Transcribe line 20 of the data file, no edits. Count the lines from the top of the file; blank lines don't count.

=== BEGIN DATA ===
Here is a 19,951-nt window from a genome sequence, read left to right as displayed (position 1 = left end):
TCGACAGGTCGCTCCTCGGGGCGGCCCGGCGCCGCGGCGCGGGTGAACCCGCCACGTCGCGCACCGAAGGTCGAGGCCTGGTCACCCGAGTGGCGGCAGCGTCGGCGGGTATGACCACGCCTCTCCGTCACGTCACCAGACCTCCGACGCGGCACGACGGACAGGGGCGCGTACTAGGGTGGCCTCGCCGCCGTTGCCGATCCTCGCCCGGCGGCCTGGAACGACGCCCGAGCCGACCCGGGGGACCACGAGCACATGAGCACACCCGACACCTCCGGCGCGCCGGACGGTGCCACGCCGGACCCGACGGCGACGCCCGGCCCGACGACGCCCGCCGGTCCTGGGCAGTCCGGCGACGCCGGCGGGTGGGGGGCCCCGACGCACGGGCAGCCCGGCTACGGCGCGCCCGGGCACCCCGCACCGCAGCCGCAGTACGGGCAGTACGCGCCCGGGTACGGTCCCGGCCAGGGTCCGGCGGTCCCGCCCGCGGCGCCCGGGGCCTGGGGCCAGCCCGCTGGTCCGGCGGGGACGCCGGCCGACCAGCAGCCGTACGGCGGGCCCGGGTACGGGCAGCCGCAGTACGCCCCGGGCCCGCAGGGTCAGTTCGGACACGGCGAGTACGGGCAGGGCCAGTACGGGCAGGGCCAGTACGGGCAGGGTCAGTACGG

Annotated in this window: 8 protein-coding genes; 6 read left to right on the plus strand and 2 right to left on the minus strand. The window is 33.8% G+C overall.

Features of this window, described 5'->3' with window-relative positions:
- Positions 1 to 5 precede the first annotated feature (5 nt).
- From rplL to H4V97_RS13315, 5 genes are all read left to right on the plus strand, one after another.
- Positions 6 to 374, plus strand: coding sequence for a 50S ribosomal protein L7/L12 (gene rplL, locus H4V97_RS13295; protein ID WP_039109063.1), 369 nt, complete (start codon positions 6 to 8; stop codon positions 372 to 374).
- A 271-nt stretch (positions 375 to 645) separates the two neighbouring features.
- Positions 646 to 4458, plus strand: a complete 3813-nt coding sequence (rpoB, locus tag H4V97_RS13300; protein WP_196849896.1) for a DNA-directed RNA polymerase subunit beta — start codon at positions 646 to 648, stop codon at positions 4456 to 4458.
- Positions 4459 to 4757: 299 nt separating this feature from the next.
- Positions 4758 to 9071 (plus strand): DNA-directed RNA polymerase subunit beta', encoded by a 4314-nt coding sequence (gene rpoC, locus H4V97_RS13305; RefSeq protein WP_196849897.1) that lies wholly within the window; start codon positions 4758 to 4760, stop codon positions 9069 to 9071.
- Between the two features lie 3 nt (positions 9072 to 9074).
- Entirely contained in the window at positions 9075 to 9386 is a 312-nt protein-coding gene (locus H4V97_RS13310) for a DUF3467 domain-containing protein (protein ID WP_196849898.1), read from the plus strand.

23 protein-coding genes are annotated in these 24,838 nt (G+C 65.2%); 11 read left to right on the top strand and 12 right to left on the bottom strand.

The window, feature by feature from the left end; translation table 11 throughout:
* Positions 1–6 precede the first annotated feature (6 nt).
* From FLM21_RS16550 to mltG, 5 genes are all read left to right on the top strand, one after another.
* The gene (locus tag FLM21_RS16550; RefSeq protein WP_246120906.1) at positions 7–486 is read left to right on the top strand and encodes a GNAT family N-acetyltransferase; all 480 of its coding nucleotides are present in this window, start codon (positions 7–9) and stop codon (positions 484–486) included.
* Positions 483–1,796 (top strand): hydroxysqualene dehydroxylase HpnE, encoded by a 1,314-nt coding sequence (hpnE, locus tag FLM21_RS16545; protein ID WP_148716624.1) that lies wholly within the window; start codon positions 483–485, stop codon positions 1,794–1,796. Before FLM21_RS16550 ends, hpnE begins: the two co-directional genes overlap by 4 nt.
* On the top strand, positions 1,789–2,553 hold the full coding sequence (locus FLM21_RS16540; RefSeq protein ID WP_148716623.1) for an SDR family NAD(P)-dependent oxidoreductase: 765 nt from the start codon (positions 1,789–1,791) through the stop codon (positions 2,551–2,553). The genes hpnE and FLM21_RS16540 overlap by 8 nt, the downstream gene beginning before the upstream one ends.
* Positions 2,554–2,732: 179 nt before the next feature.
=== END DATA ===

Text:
* On the top strand, positions 1,789–2,553 hold the full coding sequence (locus FLM21_RS16540; RefSeq protein ID WP_148716623.1) for an SDR family NAD(P)-dependent oxidoreductase: 765 nt from the start codon (positions 1,789–1,791) through the stop codon (positions 2,551–2,553). The genes hpnE and FLM21_RS16540 overlap by 8 nt, the downstream gene beginning before the upstream one ends.